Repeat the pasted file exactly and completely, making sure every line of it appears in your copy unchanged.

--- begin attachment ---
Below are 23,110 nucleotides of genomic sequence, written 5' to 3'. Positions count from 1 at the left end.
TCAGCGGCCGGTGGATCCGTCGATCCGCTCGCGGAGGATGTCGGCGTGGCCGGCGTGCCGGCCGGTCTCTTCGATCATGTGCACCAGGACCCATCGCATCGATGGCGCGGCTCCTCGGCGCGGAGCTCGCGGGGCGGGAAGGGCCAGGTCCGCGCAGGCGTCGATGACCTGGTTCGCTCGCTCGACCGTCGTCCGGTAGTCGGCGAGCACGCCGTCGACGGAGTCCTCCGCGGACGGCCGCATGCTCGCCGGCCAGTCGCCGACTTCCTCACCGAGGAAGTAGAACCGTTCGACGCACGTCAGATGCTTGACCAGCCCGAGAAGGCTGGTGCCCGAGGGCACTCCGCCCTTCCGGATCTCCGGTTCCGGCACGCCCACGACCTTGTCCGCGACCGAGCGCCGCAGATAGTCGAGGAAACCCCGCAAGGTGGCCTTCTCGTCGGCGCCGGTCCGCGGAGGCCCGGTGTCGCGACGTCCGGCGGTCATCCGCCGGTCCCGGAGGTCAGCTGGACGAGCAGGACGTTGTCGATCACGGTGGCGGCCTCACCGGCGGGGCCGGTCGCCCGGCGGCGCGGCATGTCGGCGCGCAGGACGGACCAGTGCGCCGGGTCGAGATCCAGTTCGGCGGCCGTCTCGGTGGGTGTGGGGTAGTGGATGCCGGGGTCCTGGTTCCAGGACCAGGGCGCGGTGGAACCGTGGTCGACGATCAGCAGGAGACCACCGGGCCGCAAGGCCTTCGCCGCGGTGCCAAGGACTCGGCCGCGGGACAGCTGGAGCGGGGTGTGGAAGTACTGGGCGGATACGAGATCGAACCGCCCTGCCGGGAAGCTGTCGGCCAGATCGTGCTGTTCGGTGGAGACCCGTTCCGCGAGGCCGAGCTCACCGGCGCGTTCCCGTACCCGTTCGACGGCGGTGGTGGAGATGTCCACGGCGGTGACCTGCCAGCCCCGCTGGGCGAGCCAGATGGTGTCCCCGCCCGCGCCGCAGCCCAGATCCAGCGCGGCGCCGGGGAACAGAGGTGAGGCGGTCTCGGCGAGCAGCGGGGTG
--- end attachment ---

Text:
Below are 23,110 nucleotides of genomic sequence, written 5' to 3'. Positions count from 1 at the left end.
TCAGCGGCCGGTGGATCCGTCGATCCGCTCGCGGAGGATGTCGGCGTGGCCGGCGTGCCGGCCGGTCTCTTCGATCATGTGCACCAGGACCCATCGCATCGATGGCGCGGCTCCTCGGCGCGGAGCTCGCGGGGCGGGAAGGGCCAGGTCCGCGCAGGCGTCGATGACCTGGTTCGCTCGCTCGACCGTCGTCCGGTAGTCGGCGAGCACGCCGTCGACGGAGTCCTCCGCGGACGGCCGCATGCTCGCCGGCCAGTCGCCGACTTCCTCACCGAGGAAGTAGAACCGTTCGACGCACGTCAGATGCTTGACCAGCCCGAGAAGGCTGGTGCCCGAGGGCACTCCGCCCTTCCGGATCTCCGGTTCCGGCACGCCCACGACCTTGTCCGCGACCGAGCGCCGCAGATAGTCGAGGAAACCCCGCAAGGTGGCCTTCTCGTCGGCGCCGGTCCGCGGAGGCCCGGTGTCGCGACGTCCGGCGGTCATCCGCCGGTCCCGGAGGTCAGCTGGACGAGCAGGACGTTGTCGATCACGGTGGCGGCCTCACCGGCGGGGCCGGTCGCCCGGCGGCGCGGCATGTCGGCGCGCAGGACGGACCAGTGCGCCGGGTCGAGATCCAGTTCGGCGGCCGTCTCGGTGGGTGTGGGGTAGTGGATGCCGGGGTCCTGGTTCCAGGACCAGGGCGCGGTGGAACCGTGGTCGACGATCAGCAGGAGACCACCGGGCCGCAAGGCCTTCGCCGCGGTGCCAAGGACTCGGCCGCGGGACAGCTGGAGCGGGGTGTGGAAGTACTGGGCGGATACGAGATCGAACCGCCCTGCCGGGAAGCTGTCGGCCAGATCGTGCTGTTCGGTGGAGACCCGTTCCGCGAGGCCGAGCTCACCGGCGCGTTCCCGTACCCGTTCGACGGCGGTGGTGGAGATGTCCACGGCGGTGACCTGCCAGCCCCGCTGGGCGAGCCAGATGGTGTCCCCGCCCGCGCCGCAGCCCAGATCCAGCGCGGCGCCGGGGAACAGAGGTGAGGCGGTCTCGGCGAGCAGCGGGGTG